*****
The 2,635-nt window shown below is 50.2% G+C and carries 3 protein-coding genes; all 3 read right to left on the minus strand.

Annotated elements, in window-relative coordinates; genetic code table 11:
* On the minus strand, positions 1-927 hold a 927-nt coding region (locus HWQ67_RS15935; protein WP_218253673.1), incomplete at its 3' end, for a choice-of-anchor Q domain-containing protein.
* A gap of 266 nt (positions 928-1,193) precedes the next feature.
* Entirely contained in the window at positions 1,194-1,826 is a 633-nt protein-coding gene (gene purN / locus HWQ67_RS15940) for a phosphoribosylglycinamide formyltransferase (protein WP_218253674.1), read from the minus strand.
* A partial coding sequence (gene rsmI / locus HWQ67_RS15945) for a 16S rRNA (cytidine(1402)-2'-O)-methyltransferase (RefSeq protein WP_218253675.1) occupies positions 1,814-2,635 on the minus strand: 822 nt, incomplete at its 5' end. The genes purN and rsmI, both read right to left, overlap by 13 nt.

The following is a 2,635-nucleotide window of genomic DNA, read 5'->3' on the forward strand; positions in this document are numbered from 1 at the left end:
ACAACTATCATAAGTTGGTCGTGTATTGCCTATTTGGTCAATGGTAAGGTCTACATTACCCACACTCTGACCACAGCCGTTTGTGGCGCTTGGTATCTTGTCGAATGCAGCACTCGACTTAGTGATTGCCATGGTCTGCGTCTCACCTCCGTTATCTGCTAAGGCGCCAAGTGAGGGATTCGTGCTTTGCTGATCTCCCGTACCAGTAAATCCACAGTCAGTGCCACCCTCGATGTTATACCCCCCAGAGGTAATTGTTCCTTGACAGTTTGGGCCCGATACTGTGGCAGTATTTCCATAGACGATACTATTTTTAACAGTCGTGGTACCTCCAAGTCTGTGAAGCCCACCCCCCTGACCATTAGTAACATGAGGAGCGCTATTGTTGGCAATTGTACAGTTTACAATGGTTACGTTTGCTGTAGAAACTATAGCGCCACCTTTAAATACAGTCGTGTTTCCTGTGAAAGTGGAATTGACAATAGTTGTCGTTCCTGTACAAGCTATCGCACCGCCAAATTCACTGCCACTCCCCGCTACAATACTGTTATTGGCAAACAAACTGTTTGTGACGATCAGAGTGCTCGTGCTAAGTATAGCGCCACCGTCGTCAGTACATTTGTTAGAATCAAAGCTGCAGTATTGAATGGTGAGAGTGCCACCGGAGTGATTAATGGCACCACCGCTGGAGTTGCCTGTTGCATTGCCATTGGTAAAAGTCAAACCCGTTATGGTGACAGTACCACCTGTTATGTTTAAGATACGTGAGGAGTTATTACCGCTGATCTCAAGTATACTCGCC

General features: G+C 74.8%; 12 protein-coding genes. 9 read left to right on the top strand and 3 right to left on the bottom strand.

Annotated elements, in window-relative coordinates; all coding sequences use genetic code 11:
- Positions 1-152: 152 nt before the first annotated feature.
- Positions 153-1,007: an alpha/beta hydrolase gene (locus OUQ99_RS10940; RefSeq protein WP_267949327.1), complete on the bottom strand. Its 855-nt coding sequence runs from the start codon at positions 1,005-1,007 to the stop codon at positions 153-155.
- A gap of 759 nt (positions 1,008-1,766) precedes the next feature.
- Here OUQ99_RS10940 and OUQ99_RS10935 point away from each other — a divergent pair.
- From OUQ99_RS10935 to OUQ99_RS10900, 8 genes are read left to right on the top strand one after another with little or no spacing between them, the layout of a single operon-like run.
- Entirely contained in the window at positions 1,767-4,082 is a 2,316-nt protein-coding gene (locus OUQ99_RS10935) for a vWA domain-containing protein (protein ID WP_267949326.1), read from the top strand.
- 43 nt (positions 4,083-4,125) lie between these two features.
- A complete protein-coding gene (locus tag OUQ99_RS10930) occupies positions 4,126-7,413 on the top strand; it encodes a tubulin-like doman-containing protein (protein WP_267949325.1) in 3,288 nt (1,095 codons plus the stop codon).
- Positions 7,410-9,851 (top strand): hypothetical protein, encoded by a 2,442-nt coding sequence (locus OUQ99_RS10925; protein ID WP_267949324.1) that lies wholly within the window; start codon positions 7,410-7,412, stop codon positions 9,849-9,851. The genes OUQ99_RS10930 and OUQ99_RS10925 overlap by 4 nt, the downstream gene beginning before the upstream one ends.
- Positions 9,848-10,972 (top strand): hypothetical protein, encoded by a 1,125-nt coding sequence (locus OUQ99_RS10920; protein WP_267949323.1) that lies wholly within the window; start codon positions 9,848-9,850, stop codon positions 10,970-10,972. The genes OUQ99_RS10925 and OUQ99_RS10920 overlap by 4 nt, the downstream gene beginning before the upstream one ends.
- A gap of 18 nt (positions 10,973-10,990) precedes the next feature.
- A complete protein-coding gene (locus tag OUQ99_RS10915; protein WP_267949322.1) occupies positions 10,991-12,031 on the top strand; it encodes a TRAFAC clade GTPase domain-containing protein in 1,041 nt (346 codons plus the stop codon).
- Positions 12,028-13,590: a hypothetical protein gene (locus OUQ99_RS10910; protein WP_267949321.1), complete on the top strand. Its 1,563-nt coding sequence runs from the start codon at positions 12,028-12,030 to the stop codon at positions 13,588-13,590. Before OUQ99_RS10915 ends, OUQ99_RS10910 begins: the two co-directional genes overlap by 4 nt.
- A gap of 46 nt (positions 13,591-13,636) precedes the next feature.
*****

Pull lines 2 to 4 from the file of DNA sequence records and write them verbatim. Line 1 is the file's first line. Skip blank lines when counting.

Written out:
Annotated elements, in window-relative coordinates; genetic code table 11:
* On the minus strand, positions 1-927 hold a 927-nt coding region (locus HWQ67_RS15935; protein WP_218253673.1), incomplete at its 3' end, for a choice-of-anchor Q domain-containing protein.
* A gap of 266 nt (positions 928-1,193) precedes the next feature.